Why does MCS need to change? Why is it imperative Muncie Community Schools must look outside the box? It seems obvious, the old standard way of running the district is broken, it is ineffective, outdated and MCS is labeled as a “distressed district”.
Here’s what we can glean so far. Ball State University would like to manage the school district. An appointed board of seven members, two which will be appointed by the Mayor of Muncie and Muncie City Council. The board will hire a superintendent. MCS may receive additional funds from the State of Indiana, but no funds from Ball State University will be used. MCS employees will still be MCS employees. Of course, this is only a short summary and more will be available.
Listen to the interview with President Mearns on Indiana Public Radio.
We don’t want to spend much time on how Muncie Community Schools became Distressed School District with a state take-over, but we do need to have a look at the history.
The chatter on social media sites is awash with opinions and comments.
One of the issues seems to be the loss of voting for school board members. However, we had five elected board members prior to the state take-over. Today the board has absolutely no power. At the most, they’re consulted by the emergency managers, they can’t vote on anything. The superintendent is powerless, too. He’s a lame duck. State votes to take over Muncie Community Schools
Less than two months past Muncie Teachers Association and others supported relinquishing that right. Knowing the State would make elected officials ineffective and all power removed and handed over to a hired company – the goal was achieved. What’s the difference?
Muncie Community Schools has never had a solid long-term plan.
Circa 2005 the district embarked upon an aggressive improvement plan. Bonding out approximately $50 million in debt. Despite all the economic factors, such as the loss of jobs, decrease in enrollment and population, businesses shutting down the board decided to move ahead with the bond.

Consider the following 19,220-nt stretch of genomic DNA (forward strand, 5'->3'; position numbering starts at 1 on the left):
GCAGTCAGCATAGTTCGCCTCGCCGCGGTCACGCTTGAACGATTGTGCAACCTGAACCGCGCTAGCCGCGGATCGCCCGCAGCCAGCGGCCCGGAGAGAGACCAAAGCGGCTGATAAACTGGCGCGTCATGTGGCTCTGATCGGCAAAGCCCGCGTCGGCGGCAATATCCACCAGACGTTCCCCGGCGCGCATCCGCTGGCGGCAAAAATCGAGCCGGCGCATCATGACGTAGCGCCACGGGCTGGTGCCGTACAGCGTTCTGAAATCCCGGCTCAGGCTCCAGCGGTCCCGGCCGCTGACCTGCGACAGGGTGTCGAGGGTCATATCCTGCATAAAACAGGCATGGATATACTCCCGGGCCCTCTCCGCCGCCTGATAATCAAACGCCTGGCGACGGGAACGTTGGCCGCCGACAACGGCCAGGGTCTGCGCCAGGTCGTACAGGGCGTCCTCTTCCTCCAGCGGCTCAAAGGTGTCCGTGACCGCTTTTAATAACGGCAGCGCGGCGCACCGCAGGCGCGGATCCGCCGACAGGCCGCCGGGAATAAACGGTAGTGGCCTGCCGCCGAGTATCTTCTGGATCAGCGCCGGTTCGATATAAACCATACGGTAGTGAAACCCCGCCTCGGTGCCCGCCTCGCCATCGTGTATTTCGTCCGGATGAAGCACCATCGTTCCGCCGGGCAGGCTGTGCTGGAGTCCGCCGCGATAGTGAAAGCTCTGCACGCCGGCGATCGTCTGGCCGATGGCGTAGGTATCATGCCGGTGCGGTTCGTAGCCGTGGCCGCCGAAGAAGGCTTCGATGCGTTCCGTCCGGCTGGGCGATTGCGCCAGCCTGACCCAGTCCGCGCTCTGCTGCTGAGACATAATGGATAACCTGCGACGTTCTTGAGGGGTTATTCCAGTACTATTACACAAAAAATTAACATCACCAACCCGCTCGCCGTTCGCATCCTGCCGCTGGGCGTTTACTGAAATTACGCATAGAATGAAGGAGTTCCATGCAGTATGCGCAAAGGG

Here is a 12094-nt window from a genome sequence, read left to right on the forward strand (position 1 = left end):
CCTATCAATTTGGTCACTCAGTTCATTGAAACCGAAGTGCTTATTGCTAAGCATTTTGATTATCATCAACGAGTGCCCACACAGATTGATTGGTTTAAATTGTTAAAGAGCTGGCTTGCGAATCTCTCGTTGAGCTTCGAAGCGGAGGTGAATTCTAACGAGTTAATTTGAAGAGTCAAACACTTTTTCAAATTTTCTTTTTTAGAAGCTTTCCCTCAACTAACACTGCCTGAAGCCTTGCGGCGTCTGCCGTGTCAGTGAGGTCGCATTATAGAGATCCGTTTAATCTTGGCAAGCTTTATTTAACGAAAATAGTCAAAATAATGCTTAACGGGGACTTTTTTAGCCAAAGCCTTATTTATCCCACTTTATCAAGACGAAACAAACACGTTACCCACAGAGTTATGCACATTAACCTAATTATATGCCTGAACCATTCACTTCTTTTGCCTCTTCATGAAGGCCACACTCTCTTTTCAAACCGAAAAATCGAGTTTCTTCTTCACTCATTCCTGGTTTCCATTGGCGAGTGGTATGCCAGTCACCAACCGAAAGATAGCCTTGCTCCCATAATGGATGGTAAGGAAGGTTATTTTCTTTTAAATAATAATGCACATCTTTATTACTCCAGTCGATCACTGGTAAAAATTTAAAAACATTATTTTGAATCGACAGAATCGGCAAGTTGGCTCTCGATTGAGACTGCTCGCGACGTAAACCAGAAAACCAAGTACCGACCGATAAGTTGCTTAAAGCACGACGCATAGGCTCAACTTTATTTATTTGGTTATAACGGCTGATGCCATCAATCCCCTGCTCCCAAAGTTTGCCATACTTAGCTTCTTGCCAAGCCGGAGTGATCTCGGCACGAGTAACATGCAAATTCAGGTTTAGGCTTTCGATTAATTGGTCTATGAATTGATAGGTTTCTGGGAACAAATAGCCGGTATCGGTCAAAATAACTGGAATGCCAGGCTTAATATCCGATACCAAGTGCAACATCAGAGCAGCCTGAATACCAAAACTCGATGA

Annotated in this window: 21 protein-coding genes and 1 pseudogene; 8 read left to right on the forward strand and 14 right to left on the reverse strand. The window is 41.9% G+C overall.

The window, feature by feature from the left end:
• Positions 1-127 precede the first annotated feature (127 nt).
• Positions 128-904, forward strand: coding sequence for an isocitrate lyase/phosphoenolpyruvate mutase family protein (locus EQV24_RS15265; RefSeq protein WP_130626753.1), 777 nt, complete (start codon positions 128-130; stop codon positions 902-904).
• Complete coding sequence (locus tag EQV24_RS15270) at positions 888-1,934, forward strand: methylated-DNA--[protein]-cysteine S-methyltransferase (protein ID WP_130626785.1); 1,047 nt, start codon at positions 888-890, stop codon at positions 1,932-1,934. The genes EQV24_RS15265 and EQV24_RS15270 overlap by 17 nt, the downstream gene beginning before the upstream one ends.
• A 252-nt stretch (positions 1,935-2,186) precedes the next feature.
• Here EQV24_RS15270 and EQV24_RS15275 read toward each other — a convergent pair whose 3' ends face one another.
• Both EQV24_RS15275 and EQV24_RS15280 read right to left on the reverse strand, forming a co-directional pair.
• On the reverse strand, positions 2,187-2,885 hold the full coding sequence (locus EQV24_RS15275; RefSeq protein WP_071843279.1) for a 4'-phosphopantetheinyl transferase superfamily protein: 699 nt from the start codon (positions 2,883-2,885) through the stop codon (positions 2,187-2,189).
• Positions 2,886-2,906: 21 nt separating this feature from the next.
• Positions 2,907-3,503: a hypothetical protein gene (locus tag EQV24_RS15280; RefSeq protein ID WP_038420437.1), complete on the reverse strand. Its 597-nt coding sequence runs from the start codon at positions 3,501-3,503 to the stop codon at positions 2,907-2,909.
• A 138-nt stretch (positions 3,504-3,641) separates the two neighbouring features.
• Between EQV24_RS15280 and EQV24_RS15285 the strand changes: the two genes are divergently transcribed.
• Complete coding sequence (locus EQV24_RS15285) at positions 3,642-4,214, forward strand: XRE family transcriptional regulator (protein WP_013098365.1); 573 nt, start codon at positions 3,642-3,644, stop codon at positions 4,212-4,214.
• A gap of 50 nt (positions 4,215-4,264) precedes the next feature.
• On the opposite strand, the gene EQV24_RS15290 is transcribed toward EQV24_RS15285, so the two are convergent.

In 2010 the Blue Ribbon Task Force presented the administrators for consideration a plan for the district. It collected dust until 2013 when the school board voted to consolidate the two high schools. This after the referendum was defeated.
Prior to the referendum, MCS held four Town Hall meetings presenting several proposals for the district, yet at the State hearing for busing, we found the district had no plan. No one from the City of Muncie, not the mayor, not the chief of police presented a safety plan although we were told there was one. NO PLAN – let this sink in.
Doing the same thing and expecting results.
The administrators and boards have used the same plans for decades. It consisted of shutting down schools or borrowing. That’s it. They ignored State Board of Accounts audits. Ignored repeated deficit line items. The newest school sold for pennies while keeping open deteriorating elementary schools. A short-term fix was all we were offered. The $10 million bond for school repairs dumped into the general fund and used for administrative purposes. No one can say for certain how that money was spent.
Original bond information: MCS 2014 Debt bond 1-27-18
Debt summary 2013 to 2017 MCS Debt Reports 2013-16 1-28-18
Having no plans, or limited plans have proven to not do a darn thing for moving Muncie Community Schools forward. If the label “distressed” isn’t a wake-up call for change, nothing will open your eyes.
A fresh new plan:
Partnering with Ball State University, community organizations, and individuals, the school board, the elected officials in a collaborative and healthy environment will do more for our children and school district. We must set aside our political ideologies, desire for control and stop thinking about our own wants over the needs of the most important people…the students of Muncie Community Schools. A good school district will do more for Muncie then all the economic development we spend millions to produce with very little return on our investment. Larry Riley penned a column several years ago similar BSU’s proposal. Incremental steps won’t help Muncie Community Schools
Accomplishing a working environment conducive to education and economic development may be the hardest thing the area has ever had to do. Simply because it’s not in our nature to put aside our turf wars and think outside the box.
Nothing else has worked.